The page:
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I am trying to write a Python function that takes two lists as arguments and interleaves them. The order of the component lists should be preserved. If the lists do not have the same length, the elements of the longer list should end up at the end of the resulting list. For example, I'd like to put this in Shell:

interleave(["a", "b"], [1, 2, 3, 4])

And get this back:

["a", 1, "b", 2, 3, 4]

If you can help me I'd appreciate it.

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Here's how I'd do it, using various bits of the itertools module. It works for any number of iterables, not just two:

from itertools import chain, izip_longest # or zip_longest in Python 3
def interleave(*iterables):

    sentinel = object()
    z = izip_longest(*iterables, fillvalue = sentinel)
    c = chain.from_iterable(z)
    f = filter(lambda x: x is not sentinel, c)

    return list(f)
share|improve this answer

You could try this:

In [30]: from itertools import izip_longest

In [31]: l = ['a', 'b']

In [32]: l2 = [1, 2, 3, 4]

In [33]: [item for slist in izip_longest(l, l2) for item in slist if item is not None]
Out[33]: ['a', 1, 'b', 2, 3, 4]

izip_longest 'zips' the two lists together, but instead of stopping at the length of the shortest list, it continues until the longest one is exhausted:

In [36]: list(izip_longest(l, l2))
Out[36]: [('a', 1), ('b', 2), (None, 3), (None, 4)]

You then add items by iterating through each item in each pair in the zipped list, omitting those that have a value of None. As pointed out by @Blckknight, this will not function properly if your original lists have None values already. If that is possible in your situation, you can use the fillvalue property of izip_longest to fill with something other than None (as @Blckknight does in his answer).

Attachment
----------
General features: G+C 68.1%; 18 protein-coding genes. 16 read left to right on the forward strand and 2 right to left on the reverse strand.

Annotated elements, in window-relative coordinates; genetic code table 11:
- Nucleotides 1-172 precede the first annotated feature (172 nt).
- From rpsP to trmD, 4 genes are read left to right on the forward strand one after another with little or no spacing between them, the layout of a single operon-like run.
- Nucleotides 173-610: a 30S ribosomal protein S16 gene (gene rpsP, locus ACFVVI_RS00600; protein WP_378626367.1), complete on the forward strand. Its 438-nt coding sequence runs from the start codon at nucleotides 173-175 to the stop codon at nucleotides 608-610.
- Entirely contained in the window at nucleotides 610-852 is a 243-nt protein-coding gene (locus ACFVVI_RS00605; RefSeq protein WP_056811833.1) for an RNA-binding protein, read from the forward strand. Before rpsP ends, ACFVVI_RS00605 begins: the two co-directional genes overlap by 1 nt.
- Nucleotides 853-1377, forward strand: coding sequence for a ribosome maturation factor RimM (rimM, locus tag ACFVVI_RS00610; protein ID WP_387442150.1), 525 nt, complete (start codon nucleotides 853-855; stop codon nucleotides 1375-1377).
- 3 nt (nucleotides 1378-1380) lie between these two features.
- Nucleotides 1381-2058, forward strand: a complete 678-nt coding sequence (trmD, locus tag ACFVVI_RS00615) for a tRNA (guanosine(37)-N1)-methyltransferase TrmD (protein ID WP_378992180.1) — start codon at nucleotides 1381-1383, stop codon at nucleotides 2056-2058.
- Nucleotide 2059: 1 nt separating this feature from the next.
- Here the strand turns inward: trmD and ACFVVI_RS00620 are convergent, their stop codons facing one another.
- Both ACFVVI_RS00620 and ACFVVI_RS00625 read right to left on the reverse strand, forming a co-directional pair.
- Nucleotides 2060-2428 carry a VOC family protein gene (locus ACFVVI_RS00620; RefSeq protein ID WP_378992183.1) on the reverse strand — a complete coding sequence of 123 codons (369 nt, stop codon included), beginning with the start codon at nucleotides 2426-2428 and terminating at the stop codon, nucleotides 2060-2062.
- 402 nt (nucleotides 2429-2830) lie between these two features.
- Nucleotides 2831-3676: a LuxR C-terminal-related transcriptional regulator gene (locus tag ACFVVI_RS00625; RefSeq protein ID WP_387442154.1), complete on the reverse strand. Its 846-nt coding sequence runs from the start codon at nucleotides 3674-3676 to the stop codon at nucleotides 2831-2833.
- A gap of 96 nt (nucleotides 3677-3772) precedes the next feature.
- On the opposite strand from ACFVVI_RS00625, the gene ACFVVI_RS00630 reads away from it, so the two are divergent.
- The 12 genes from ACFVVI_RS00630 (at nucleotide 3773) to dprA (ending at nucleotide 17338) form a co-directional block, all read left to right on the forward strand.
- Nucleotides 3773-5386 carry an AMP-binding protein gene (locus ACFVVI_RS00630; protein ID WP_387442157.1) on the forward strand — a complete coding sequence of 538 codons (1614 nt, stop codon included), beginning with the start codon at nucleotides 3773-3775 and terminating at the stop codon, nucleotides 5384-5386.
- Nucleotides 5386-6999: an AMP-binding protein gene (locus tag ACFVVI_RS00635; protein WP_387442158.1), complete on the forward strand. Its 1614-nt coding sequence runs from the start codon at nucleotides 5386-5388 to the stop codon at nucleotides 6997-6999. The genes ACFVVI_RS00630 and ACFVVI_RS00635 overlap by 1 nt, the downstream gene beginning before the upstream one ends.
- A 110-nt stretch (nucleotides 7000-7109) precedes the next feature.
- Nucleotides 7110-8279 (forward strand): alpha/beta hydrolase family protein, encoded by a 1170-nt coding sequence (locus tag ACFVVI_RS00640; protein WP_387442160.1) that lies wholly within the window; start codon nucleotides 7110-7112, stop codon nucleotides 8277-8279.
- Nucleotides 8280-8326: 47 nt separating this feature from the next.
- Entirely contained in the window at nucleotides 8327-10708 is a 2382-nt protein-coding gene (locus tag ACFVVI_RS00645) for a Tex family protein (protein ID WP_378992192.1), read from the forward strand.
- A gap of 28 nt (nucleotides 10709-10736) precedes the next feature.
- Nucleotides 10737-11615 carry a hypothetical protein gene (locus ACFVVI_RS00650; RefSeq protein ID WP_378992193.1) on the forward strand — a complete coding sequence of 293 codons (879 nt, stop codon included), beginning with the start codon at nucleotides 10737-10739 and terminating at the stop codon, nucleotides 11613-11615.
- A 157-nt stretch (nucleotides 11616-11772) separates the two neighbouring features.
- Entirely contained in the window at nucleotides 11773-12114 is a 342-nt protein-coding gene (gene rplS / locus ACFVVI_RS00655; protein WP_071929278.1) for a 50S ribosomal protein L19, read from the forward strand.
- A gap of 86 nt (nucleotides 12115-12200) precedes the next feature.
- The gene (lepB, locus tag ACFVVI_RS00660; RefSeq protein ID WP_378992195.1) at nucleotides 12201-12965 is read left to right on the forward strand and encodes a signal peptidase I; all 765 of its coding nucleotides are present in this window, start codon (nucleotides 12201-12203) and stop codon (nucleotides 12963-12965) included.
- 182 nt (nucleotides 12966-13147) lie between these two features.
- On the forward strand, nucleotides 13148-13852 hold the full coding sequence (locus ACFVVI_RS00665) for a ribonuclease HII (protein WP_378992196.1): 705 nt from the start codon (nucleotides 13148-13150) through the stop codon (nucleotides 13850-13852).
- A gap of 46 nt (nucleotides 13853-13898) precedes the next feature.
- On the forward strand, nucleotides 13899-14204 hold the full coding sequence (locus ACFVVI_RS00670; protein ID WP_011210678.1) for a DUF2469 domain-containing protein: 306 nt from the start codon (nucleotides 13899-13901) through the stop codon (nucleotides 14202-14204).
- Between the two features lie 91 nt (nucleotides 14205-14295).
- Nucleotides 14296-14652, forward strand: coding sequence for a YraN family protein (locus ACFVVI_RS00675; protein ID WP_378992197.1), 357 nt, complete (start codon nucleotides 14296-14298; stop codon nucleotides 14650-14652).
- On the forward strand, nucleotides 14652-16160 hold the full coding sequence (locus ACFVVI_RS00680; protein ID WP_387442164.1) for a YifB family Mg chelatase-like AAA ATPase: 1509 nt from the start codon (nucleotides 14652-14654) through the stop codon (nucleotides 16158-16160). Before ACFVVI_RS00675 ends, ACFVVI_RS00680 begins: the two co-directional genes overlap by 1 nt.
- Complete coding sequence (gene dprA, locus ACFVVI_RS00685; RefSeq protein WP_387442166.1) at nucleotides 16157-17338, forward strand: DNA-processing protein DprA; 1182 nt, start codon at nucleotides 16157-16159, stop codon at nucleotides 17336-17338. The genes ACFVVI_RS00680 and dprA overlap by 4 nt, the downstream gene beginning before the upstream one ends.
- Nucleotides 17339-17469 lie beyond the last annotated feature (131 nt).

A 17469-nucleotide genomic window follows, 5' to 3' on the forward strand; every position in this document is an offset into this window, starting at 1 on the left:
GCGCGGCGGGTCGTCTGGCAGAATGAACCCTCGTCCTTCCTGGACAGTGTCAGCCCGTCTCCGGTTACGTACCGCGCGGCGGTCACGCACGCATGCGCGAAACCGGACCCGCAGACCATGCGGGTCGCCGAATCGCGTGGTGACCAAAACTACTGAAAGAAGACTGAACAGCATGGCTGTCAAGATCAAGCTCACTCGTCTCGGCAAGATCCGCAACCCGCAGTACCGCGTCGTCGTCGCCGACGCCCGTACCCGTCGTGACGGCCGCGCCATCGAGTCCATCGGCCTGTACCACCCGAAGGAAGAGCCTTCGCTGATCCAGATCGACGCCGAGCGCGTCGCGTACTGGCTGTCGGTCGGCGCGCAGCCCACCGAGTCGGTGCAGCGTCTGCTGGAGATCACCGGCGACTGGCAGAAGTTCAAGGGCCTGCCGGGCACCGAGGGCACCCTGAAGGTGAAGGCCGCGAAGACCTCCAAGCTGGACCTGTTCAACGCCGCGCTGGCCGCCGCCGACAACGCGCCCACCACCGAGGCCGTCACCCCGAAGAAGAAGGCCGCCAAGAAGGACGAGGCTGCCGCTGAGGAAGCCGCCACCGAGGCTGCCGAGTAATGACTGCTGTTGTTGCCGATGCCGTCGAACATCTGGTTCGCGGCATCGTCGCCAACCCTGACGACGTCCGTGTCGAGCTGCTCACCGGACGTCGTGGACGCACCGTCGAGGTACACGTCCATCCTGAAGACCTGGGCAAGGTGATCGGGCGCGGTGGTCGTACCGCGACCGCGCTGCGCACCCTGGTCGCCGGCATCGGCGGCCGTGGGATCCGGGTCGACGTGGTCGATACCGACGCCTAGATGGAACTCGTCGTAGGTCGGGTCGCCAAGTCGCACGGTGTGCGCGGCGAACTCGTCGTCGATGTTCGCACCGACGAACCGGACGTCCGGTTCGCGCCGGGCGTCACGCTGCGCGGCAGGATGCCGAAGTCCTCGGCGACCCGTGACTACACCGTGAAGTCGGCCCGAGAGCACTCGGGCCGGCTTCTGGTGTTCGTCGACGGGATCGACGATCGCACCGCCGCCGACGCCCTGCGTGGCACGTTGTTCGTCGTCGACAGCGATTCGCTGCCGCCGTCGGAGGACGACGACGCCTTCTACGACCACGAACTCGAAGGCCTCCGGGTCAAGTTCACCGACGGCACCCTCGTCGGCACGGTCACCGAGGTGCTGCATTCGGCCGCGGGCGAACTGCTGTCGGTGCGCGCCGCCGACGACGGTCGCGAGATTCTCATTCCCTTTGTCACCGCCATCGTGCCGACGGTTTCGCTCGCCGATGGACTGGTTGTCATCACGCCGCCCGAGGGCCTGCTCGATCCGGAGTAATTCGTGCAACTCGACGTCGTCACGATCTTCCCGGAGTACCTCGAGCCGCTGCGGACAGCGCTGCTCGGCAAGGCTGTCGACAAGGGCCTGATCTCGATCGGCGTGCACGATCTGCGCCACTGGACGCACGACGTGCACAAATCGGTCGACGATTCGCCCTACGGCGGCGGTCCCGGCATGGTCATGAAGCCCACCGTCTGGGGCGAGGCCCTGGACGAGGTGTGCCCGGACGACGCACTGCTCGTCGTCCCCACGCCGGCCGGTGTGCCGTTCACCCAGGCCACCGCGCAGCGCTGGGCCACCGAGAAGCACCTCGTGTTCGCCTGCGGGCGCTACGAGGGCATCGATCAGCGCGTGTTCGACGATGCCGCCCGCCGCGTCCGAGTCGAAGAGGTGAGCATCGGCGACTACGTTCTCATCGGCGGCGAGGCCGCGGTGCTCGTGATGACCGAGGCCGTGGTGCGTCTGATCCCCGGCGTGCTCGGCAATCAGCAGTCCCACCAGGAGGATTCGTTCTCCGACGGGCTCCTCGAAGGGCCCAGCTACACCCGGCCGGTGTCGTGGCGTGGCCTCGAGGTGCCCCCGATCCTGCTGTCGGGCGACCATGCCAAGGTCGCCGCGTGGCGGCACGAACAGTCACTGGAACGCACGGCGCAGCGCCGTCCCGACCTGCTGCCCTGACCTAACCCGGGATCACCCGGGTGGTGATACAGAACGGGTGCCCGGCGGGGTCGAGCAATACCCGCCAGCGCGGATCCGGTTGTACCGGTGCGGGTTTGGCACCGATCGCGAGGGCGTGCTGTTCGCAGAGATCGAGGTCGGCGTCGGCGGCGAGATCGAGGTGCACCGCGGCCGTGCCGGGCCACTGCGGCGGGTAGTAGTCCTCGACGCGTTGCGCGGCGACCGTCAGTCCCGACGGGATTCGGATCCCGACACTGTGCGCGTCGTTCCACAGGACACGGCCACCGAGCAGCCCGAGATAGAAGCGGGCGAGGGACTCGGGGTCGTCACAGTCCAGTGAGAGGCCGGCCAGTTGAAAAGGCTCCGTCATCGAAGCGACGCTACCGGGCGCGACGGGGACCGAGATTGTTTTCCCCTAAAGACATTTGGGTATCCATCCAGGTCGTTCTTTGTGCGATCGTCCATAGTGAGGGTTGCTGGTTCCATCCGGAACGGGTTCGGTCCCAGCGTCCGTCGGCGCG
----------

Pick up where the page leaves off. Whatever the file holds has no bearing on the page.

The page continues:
Here is the above example as a function:

In [37]: def interleave(*iterables):
   ....:     return [item for slist in izip_longest(*iterables) for item in slist if item is not None]

In [38]: interleave(l, l2)
Out[38]: ['a', 1, 'b', 2, 3, 4]

In [39]: interleave(l, l2, [44, 56, 77])
Out[39]: ['a', 1, 44, 'b', 2, 56, 3, 77, 4]
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Your version won't work with lists that contain None as values. That's why I created a unique sentinel object in my version, so it won't trip over any weird values already in the list. – Blckknght Nov 5 '12 at 6:02
@Blckknght Gotcha - your version is nice, I do agree :) I'll edit the answer to mention that. – RocketDonkey Nov 5 '12 at 6:14

A not very elegant solution, but still may be helpful

def interleave(lista, listb):
    (tempa, tempb) = ([i for i in reversed(lista)], [i for i in reversed(listb)])
    result = []
    while tempa or tempb:
        if tempa:
        if tempb:

    return result

or in a single line

   def interleave2(lista, listb):
    return reduce(lambda x,y : x + y,
                  map(lambda x: x[0] + x[1],
                      [(lista[i:i+1], listb[i:i+1])
                       for i in xrange(max(len(lista),len(listb)))]))
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Another solution is based on: How would I do it by hand? Well, almost by hand, using the built-in zip(), and extending the result of zipping the in the length of the shorter list by the tail of the longer one:


def interleave(lst1, lst2):
    minlen = min(len(lst1), len(lst2))        # find the length of the shorter
    tail = lst1[minlen:] + lst2[minlen:]      # get the tail
    result = []
    for t in zip(lst1, lst2):                 # use a standard zip
        result.extend(t)                      # expand tuple to two items
    return result + tail                      # result of zip() plus the tail

print interleave(["a", "b"], [1, 2, 3, 4])
print interleave([1, 2, 3, 4], ["a", "b"])
print interleave(["a", None, "b"], [1, 2, 3, None, 4])

It prints the results:

['a', 1, 'b', 2, 3, 4]
[1, 'a', 2, 'b', 3, 4]
['a', 1, None, 2, 'b', 3, None, 4]
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